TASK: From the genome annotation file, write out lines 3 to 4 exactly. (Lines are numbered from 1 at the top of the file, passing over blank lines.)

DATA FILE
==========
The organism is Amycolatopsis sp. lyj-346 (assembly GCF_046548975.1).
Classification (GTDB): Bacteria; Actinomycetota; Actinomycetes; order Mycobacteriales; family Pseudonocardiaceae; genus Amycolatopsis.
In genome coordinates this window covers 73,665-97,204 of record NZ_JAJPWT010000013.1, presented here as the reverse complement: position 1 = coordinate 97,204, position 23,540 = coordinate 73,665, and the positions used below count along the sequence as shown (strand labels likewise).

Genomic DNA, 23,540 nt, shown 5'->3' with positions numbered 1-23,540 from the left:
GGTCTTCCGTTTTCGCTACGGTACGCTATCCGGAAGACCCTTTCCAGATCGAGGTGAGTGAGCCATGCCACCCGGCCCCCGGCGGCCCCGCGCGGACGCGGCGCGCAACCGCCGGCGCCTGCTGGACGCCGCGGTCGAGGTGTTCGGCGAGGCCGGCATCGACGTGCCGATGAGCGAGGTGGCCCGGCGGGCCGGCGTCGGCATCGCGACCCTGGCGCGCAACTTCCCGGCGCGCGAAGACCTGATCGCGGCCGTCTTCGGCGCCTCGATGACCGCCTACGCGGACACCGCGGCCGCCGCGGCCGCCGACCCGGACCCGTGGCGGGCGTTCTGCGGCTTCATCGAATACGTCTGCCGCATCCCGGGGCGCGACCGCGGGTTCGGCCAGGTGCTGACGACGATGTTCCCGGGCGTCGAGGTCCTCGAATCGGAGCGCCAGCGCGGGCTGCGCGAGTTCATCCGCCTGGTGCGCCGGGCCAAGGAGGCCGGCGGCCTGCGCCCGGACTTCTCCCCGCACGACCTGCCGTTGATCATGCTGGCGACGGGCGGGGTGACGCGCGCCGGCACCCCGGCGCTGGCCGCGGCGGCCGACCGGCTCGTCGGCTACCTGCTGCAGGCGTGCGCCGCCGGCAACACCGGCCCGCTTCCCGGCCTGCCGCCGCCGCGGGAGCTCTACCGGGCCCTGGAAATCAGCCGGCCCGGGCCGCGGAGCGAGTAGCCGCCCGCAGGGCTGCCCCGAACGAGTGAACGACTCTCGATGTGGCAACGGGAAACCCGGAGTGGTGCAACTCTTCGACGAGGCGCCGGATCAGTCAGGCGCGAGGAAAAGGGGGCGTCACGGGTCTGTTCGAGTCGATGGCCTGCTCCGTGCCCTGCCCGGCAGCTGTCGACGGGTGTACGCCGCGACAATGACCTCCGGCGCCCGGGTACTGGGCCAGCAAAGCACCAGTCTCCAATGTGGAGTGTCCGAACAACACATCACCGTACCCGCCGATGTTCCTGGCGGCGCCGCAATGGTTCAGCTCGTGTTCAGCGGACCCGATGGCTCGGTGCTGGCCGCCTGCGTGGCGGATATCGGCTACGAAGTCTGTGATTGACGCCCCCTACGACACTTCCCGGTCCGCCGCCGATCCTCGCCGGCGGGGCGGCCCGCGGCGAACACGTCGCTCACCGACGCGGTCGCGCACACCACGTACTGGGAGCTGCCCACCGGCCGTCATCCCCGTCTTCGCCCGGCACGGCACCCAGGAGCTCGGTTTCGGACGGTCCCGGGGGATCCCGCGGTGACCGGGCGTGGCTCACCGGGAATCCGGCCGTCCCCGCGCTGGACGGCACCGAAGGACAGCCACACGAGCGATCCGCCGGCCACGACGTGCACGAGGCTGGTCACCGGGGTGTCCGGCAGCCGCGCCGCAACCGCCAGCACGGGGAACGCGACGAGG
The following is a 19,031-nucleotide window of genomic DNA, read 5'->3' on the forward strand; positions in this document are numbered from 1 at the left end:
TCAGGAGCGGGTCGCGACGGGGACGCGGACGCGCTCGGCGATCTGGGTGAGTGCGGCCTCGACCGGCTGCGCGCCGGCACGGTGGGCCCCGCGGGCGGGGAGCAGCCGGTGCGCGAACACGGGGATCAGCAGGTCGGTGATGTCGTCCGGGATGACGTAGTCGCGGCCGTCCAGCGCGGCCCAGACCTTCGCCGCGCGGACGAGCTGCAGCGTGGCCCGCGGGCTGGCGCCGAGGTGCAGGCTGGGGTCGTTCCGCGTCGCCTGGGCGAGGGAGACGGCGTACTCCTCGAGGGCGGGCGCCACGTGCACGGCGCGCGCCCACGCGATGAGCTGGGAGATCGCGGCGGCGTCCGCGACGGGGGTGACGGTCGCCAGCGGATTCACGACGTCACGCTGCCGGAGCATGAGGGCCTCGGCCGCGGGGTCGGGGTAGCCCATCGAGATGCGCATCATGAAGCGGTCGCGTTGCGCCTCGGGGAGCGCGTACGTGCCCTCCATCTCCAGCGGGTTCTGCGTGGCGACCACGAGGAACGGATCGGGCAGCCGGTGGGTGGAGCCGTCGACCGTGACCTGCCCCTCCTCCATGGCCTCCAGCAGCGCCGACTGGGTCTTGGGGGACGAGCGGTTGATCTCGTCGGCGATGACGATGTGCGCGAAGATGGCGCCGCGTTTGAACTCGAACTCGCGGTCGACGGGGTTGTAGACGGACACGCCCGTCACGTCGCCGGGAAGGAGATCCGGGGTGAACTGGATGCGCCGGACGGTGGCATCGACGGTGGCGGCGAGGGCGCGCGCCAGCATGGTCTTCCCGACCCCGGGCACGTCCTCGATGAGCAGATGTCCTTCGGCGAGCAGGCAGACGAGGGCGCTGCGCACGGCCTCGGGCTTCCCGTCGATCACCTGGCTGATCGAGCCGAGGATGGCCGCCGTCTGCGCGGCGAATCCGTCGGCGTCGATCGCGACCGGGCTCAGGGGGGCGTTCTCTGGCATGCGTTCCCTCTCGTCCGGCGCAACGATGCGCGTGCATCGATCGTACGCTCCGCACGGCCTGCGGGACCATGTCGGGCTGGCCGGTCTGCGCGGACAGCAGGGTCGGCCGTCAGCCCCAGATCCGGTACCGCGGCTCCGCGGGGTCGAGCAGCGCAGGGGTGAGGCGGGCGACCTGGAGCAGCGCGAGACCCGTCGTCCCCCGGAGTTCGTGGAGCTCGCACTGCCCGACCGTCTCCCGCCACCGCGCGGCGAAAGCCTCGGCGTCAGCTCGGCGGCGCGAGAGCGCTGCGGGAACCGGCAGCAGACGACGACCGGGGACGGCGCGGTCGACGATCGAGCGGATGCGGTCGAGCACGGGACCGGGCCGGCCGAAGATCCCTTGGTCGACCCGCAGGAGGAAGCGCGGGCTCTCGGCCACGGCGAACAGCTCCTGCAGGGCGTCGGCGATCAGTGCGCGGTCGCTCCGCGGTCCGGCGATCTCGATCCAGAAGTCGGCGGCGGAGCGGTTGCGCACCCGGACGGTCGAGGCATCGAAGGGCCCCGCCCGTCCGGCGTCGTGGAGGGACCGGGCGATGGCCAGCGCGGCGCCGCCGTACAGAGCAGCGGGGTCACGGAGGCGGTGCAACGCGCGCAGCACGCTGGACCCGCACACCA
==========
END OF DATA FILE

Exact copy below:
In genome coordinates this window covers 73,665-97,204 of record NZ_JAJPWT010000013.1, presented here as the reverse complement: position 1 = coordinate 97,204, position 23,540 = coordinate 73,665, and the positions used below count along the sequence as shown (strand labels likewise).

Genomic DNA, 23,540 nt, shown 5'->3' with positions numbered 1-23,540 from the left: